Passengers travelling by the Great Western route to the Central Station of the Mersey Railway Company can have their baggage delivered from the Central Station to the vessel free of charge.
Making a Landing at Liverpool
IT was an experience, of course, for many aboard the boat. Liverpool has stood synonymous for England's marine greatness since the birth of the eighteenth century, and now that landing here was at hand, newcomers to the port, and even those come before, were eager for first sight of the dock.
Here on the Irish Sea, at hand, numbers of herring-boats dotted the water, each with its sails a dark maroon, and recalling, at once, the sardine-fleet of the East Adriatic. Off on our left, another liner was making for harbor, and we wondered whether aboard her, too, folk had dressed up for the landing as here.
The day was a splendid one, and the air of the clearest, so that already 10:34 by the watch, due ahead, out the sea there rose England's latest pleasure-ground, the far-famed New Brighton Tower. It seemed much like the Eiffel of France. On its left hand no land was met in sight, while on the right dim blue mountains lay; these hidden, now and then, from view by the smacks on the dark blue sea.
Dinner-time came early as interruption, and just as folk returned to the deck from this, the pilot was climbing aboard, from a curious, yellow skiff, in which four men, in yellow slickers and caps of red, manned an oar apiece. The bos'n of this crew had a blue sweater on; otherwise all dressed alike.
Off a bit;, the pilot-boat itself lay pitching, a curious structure of yellow and black, with a stubby fore and rear mast.
Gulls innumerable circled around as we stopped here, one of six huge smoking steamers, awaiting the pilot-boats picking them up. On our right a side-wheeler passed, on the Isle of Man crossing, it unique for the two smokestacks bent very far back. On ahead, a low yellow coast had put in appearance, on the right the Tower continued to grow.
Creeping onward, a lightship with two queer balls went, behind us other ships passed by and saluted. Far out in our prow meanwhile, a lone woman took her position, eager indeed for the first glimpse of the dock. She was coming home from Vancouver for the first time in six years to visit her parents in Belfast and had been on the way three full weeks.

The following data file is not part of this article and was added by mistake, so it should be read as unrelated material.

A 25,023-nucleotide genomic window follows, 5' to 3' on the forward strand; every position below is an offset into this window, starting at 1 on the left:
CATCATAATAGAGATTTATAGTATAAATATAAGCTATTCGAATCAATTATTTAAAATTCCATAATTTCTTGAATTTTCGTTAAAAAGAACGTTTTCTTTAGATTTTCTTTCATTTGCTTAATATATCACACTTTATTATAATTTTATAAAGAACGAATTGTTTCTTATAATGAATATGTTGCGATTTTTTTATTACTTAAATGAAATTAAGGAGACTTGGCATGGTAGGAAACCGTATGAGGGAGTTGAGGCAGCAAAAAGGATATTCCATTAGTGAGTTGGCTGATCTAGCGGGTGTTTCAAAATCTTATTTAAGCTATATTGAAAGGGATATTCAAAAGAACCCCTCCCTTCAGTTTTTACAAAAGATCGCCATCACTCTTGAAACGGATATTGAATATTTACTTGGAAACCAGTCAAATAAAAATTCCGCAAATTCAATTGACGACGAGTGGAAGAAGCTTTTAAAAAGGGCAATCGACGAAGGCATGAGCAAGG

By and by, on the left a froth covered the water, whitecaps dashing over the reef forming the Liverpool Bar. Several steamers, oil - vessels they seemed, were hovering near ship, with another red-painted lightship looming near, to warn with its single light.
Quarter to twelve found us just across from the Bar proper. Below we could make out the dangerous reefs, and the scene on the surface recalled the Rapids of Lachine.
The sight of the Bar made the English folk merry, and they chatted of home, now so near at hand. Suddenly again, though, came an interruption, a magnificent yacht with huge white sails spread, tugging up and down at its anchor.
Behind it followed the Leviathan a monster dredge boat, this vessel of but a single stack, and having at its sides innumerable iron beams extending out, like the oars to a Roman galley. We could see the water pouring out below from the sides of the vessel, leaving the sand within to be dumped where they would.
On our left, still no land had been sighted; ahead, yellow sand flats and dunes reached to low green hills. Whistling buoys and others dotted the water here, warning off the long sand reefs on our nearer left, which lay, broad and yellow, almost flat in the water.
Over at right, by and by, hills came dimly, till suddenly, due ahead, the city appeared, a pall of smoke over it, and New Brighton seeming to join to the further right still, with the tower rising over all else. The morning had grown quite windy now, and the skies were clouded over.